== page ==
Is A Bond Required?

Is a Bond Required to List and Sell Real Property?

Q: Can a bond be waived?

A: It would be up to the Judge’s discretion waive or not waive a bond in the case of an administrator with limited authority. If the administrator does not live in California, the Judge will most likely require a bond, even if everyone agreed to waive it. If the administrator lives in California, there’s no will waiving bond, then the most likely way to get a bond waived is if all heirs agree to waive the bond.

Q: Can a listed agreement be signed prior to obtaining a bond?

A: Most likely yes. Usually the bond wouldn’t be required until the house is sold. The bond would probably have to be in place at the time the escrow closes. There have been circumstances where the court has waived the bond because the sale proceeds were deposited into a blocked account, subject to the Judge’s approval.

Q: Must the personal representative list the estate real property with a real estate broker?

A: The personal representative may legally market and sell real property without the services of a broker, as if he/she were the owner of the property. The personal representative is considered the “seller” in the transaction. However, the personal representative may list the property with a real estate broker. The process of listing, marketing and selling probate real property is much the same as any sales transaction with some exceptions discussed below. Unless the personal representative has full authority, a sale is generally subject to confirmation by the court.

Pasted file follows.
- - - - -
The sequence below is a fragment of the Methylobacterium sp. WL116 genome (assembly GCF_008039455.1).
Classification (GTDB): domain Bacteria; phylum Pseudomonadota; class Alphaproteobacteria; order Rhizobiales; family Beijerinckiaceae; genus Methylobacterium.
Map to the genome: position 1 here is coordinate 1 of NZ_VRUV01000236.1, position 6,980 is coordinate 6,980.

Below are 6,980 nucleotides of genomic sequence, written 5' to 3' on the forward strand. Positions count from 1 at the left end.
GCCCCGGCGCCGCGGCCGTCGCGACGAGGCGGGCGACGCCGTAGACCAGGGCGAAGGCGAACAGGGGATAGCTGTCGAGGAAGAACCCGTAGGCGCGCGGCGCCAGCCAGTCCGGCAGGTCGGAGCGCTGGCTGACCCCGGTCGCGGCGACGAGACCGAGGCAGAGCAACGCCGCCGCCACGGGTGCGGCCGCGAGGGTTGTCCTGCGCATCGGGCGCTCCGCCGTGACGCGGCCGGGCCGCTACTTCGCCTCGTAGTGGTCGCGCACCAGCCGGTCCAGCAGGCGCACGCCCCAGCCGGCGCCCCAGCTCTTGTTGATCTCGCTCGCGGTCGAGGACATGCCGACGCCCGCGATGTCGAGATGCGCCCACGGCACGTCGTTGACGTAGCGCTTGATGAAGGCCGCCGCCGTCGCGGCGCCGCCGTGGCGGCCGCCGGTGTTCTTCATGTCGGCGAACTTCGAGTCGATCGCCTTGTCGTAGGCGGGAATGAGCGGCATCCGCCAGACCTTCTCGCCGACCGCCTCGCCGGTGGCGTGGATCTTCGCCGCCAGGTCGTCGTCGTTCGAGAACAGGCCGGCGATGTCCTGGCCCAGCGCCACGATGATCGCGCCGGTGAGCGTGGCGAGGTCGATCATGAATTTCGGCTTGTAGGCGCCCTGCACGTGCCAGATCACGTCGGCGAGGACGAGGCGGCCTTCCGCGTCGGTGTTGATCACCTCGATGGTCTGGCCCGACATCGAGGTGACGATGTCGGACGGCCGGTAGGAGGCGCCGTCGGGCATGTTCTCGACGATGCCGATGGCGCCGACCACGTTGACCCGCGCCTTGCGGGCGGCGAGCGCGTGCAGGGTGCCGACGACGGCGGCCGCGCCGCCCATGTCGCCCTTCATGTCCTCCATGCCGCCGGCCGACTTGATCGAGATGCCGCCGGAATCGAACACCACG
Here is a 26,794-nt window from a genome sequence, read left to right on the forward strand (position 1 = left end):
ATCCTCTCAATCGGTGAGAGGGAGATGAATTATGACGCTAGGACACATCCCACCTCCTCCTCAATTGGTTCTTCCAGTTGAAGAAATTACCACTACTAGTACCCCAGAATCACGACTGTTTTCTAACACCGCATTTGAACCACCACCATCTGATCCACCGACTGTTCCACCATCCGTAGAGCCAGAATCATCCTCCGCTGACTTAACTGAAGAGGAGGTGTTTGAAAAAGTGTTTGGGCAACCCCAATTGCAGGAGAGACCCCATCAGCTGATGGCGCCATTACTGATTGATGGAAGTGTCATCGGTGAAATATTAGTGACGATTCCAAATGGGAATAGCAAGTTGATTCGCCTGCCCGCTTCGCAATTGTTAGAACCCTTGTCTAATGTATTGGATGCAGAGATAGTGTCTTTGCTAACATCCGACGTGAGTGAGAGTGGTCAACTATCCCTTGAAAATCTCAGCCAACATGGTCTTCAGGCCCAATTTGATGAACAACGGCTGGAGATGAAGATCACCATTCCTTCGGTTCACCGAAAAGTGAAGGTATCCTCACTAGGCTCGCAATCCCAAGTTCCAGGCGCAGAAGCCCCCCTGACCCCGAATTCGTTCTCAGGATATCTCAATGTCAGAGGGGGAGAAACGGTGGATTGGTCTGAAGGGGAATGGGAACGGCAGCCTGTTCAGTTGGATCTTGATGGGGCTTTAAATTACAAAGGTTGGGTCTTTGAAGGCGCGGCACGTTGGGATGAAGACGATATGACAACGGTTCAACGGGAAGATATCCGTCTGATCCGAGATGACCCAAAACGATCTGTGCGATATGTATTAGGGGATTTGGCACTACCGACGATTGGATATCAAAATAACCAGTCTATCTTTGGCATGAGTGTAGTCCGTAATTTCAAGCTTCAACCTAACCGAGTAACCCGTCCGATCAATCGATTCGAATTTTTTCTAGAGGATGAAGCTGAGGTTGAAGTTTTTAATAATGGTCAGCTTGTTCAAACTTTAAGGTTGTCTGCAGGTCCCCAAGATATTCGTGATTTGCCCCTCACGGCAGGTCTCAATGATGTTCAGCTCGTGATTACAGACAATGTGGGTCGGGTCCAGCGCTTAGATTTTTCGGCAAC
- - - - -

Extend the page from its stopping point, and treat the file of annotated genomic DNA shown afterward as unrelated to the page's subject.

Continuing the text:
Q: May the personal representative enter into a contract with a licensed real estate broker to sell estate real property?

A: Yes. The personal representative may enter into an exclusive right to sell contract with a broker for an original period of not more than 90 days plus one or more extensions each limited to the same periods (Cal. Prob. Code 10150(c)). This real estate broker may cooperate with other brokers and may advertise the property on the MLS (Cal. Prob. Code 10150(a)). Prior court approval must be obtained for each extension unless the personal representative has full authority. However, even here, if the personal representative has obtained only “limited” power rather than “full” power to administer the estate, court supervision of the sale of real property is required (Cal. Prob. Code 10501(b)).


This memorandum is one of the many Legal Q&As, Legal Briefs, and other free legal publications made available to REALTORS by C.A.R. For a complete listing of products and services available from C.A.R. visit C.A.R. Online at

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